Saturday, July 23, 2011

Recent drug busts involving hagwon instructors

Yesterday Yonhap reported on drug busts in Busan:
Busan District Prosecutors' Office arrests a bunch of instructors and university students for taking drugs

A bunch of English hagwon and university instructors and university students have been caught by police in Busan and Seoul for taking narcotics or habitually smoking marijuana.

Busan District Prosecutors' Office violent crimes division (Chief prosecutor Yang Ho-san) announced on the 22nd that 8 people including American English hagwon teacher P (30) had been caught for violating the drug control law, with 4 being arrested and detained and 4 being booked without detention.

P is accused of smuggling 3.58 grams of marijuana from the US through international mail on February 5.

Also, three Korean Canadian English hagwon instructors including a Ms Park (22) have been charged with smuggling through international mail in April or May 2.84 grams of ketamine and taking it ten times at clubs in Seoul and Busan.

Mr. Park (33), a university instructor, has been charged with buying ecstacy and marijuana while traveling overseas from last October to this April, bringing it to Korea, and habitually using them.

In addition, three students enrolled at a university in Busan were arrested or booked without detention for smoking marijuana in March.
The pot or ecstasy busts will surprise no one, but I haven't heard of too many ketamine busts before.

About the arrests, the Busan Ilbo added this:
An official from the Busan District Prosecutors' Office said, "Cases in which suspects have learned about drugs while living overseas and have, with no particular awareness, brought drugs to Korea using methods such as international mail are increasing." "There have been no small number of cases in which university instructors and of course university students have learned about drugs like marijuana through language training and after returning to Korea have continued smuggling and smoking, which has revealed a need for a continuous crackdown."
Similar sentiments appeared in a July 13 Medical Today report about the availability of new kinds of drugs to children. One paragraph reads:
Section chief Yun Heung-hui explained that "The recent increase in new kinds of drugs has been greatly influenced by foreign instructors and young people who spent their childhood years studying abroad." "This is because sometimes they take the drugs they used abroad like yaba or ecstasy to Korea and spread it among their peers."
Here's the photo at the top of the article:

And here's the advertisement that's quite close to the above photo:

"1 on 1 native speaker video telephone English - M Study"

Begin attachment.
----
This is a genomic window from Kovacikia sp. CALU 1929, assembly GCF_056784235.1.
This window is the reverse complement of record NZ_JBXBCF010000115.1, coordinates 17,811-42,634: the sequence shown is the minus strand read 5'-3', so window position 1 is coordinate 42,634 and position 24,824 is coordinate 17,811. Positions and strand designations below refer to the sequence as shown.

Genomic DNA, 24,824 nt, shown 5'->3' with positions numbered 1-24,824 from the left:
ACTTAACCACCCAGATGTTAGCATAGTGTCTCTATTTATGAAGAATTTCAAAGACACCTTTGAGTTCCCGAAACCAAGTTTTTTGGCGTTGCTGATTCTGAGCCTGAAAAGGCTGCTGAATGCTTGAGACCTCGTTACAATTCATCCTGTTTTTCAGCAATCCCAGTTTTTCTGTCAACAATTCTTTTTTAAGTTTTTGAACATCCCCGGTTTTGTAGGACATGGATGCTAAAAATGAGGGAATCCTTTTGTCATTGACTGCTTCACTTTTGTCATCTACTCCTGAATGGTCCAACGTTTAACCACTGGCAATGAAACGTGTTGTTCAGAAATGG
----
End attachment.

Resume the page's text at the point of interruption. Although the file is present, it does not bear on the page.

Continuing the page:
No mixed messages there.

In the July 20 YTN story of the US soldiers busted for selling spice in Itaewon (a similar article is translated here), it's mentioned that a former English instructor named Mr. Kim (29) had been arrested, but there is no mention of his nationality, so one would assume he's Korean.

On July 20, NoCut News reported in an article titled "From housewives to English instructors... Drug ring arrested for selling and using" that a Mr. Hong (52) was caught after smuggling 2.2 billion won worth of meth into the country from China by using a freighter. It was brought in between February and July and distributed to middlemen in the capital area and Busan who then distributed it to small time dealers throughout the country. 25 people were arrested and detained and 17 were booked without detention.

The article says that "Among the 17 users who were caught were a former university instructor and native speaking instructor, a taxi driver and a housewife, and their ages varied, ranging from those in their 30s to those in their 50s."

Police said that among the users caught was Mr. Kim (47) who drove customers around in his taxi while high and a farmer who ignored his family after taking the drugs. Police have issued warrants for ten others who fled overseas.

And this Marmot's Hole post summarizes a July 21 KBS article about Gyopos being busted for growing and selling marijuana. A Donga Ilbo article on the same topic reports that "they smoked the marijuana they harvested and of course sold it to foreign students or businessmen who had come to Korea, as well as hagwon instructors." The nationality of the hagwon instructors isn't mentioned. (I just realized Robert updated that with a summary of the article I translated at the top of this post. Oh well.)

Needless to say, it's been a busy week.


Anonymous said...

I hope that's not actual methamphetamine the officer is handling. Canada's Department of Toxic Substances Control warns that's dangerous since meth can be absorbed through the skin. "Medical Today" should have posted a "things not to do if you stumble on a clandestine meth lab" warning label beneath that shot.

I'm impressed by the dogged emphasis on foreign countries and now learning English as the source of contamination by drugs. It seems to suggest that limiting foreign influence and exchange like North Korea does would provide a solution, except according to the Chosun Ilbo "Crystal Meth Use is 'Rampant' in N.Korea" and apparently "N.Korean Meth is 'Flooding Asia-Pacific'".

ZenKimchi said...

"Continuous crackdown." You mean a War on Drugs(tm)?

Anonymous said...

It actually appears to be Ketamine - that the cop is fingering.

(Safe to touch).